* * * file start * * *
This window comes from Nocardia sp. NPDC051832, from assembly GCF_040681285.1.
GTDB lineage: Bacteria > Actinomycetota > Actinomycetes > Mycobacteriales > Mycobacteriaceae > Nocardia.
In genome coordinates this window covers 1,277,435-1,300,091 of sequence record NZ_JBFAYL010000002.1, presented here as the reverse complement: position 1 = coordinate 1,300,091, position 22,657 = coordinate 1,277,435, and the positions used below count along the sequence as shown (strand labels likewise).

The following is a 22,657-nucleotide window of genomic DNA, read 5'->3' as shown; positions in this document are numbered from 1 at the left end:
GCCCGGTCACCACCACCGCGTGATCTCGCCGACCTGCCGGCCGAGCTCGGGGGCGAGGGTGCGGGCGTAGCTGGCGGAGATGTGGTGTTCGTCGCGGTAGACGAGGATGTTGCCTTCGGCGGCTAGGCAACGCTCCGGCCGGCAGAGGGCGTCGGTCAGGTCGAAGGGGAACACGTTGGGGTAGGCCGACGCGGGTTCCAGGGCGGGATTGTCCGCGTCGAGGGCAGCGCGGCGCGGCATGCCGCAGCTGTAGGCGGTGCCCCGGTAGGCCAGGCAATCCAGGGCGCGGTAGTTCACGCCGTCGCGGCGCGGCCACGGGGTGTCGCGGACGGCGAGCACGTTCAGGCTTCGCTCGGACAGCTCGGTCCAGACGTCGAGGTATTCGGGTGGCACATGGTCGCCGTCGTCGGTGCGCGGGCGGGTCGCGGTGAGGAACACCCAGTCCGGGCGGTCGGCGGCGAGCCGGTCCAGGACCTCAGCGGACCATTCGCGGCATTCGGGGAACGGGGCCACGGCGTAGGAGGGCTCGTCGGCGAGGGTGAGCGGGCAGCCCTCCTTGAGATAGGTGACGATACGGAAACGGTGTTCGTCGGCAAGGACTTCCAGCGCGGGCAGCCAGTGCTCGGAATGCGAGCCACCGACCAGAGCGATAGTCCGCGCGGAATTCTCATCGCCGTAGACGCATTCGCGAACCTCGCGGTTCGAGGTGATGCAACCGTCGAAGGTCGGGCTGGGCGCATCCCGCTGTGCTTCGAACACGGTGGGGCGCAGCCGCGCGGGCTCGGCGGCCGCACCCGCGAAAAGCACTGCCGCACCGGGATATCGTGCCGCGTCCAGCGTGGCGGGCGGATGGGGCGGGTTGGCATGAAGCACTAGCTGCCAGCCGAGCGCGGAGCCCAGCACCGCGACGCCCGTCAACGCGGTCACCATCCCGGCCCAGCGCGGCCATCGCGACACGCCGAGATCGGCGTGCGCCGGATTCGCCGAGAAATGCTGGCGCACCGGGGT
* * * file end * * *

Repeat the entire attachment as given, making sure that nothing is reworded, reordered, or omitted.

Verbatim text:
This window comes from Nocardia sp. NPDC051832, from assembly GCF_040681285.1.
GTDB lineage: Bacteria > Actinomycetota > Actinomycetes > Mycobacteriales > Mycobacteriaceae > Nocardia.
In genome coordinates this window covers 1,277,435-1,300,091 of sequence record NZ_JBFAYL010000002.1, presented here as the reverse complement: position 1 = coordinate 1,300,091, position 22,657 = coordinate 1,277,435, and the positions used below count along the sequence as shown (strand labels likewise).

The following is a 22,657-nucleotide window of genomic DNA, read 5'->3' as shown; positions in this document are numbered from 1 at the left end:
GCCCGGTCACCACCACCGCGTGATCTCGCCGACCTGCCGGCCGAGCTCGGGGGCGAGGGTGCGGGCGTAGCTGGCGGAGATGTGGTGTTCGTCGCGGTAGACGAGGATGTTGCCTTCGGCGGCTAGGCAACGCTCCGGCCGGCAGAGGGCGTCGGTCAGGTCGAAGGGGAACACGTTGGGGTAGGCCGACGCGGGTTCCAGGGCGGGATTGTCCGCGTCGAGGGCAGCGCGGCGCGGCATGCCGCAGCTGTAGGCGGTGCCCCGGTAGGCCAGGCAATCCAGGGCGCGGTAGTTCACGCCGTCGCGGCGCGGCCACGGGGTGTCGCGGACGGCGAGCACGTTCAGGCTTCGCTCGGACAGCTCGGTCCAGACGTCGAGGTATTCGGGTGGCACATGGTCGCCGTCGTCGGTGCGCGGGCGGGTCGCGGTGAGGAACACCCAGTCCGGGCGGTCGGCGGCGAGCCGGTCCAGGACCTCAGCGGACCATTCGCGGCATTCGGGGAACGGGGCCACGGCGTAGGAGGGCTCGTCGGCGAGGGTGAGCGGGCAGCCCTCCTTGAGATAGGTGACGATACGGAAACGGTGTTCGTCGGCAAGGACTTCCAGCGCGGGCAGCCAGTGCTCGGAATGCGAGCCACCGACCAGAGCGATAGTCCGCGCGGAATTCTCATCGCCGTAGACGCATTCGCGAACCTCGCGGTTCGAGGTGATGCAACCGTCGAAGGTCGGGCTGGGCGCATCCCGCTGTGCTTCGAACACGGTGGGGCGCAGCCGCGCGGGCTCGGCGGCCGCACCCGCGAAAAGCACTGCCGCACCGGGATATCGTGCCGCGTCCAGCGTGGCGGGCGGATGGGGCGGGTTGGCATGAAGCACTAGCTGCCAGCCGAGCGCGGAGCCCAGCACCGCGACGCCCGTCAACGCGGTCACCATCCCGGCCCAGCGCGGCCATCGCGACACGCCGAGATCGGCGTGCGCCGGATTCGCCGAGAAATGCTGGCGCACCGGGGT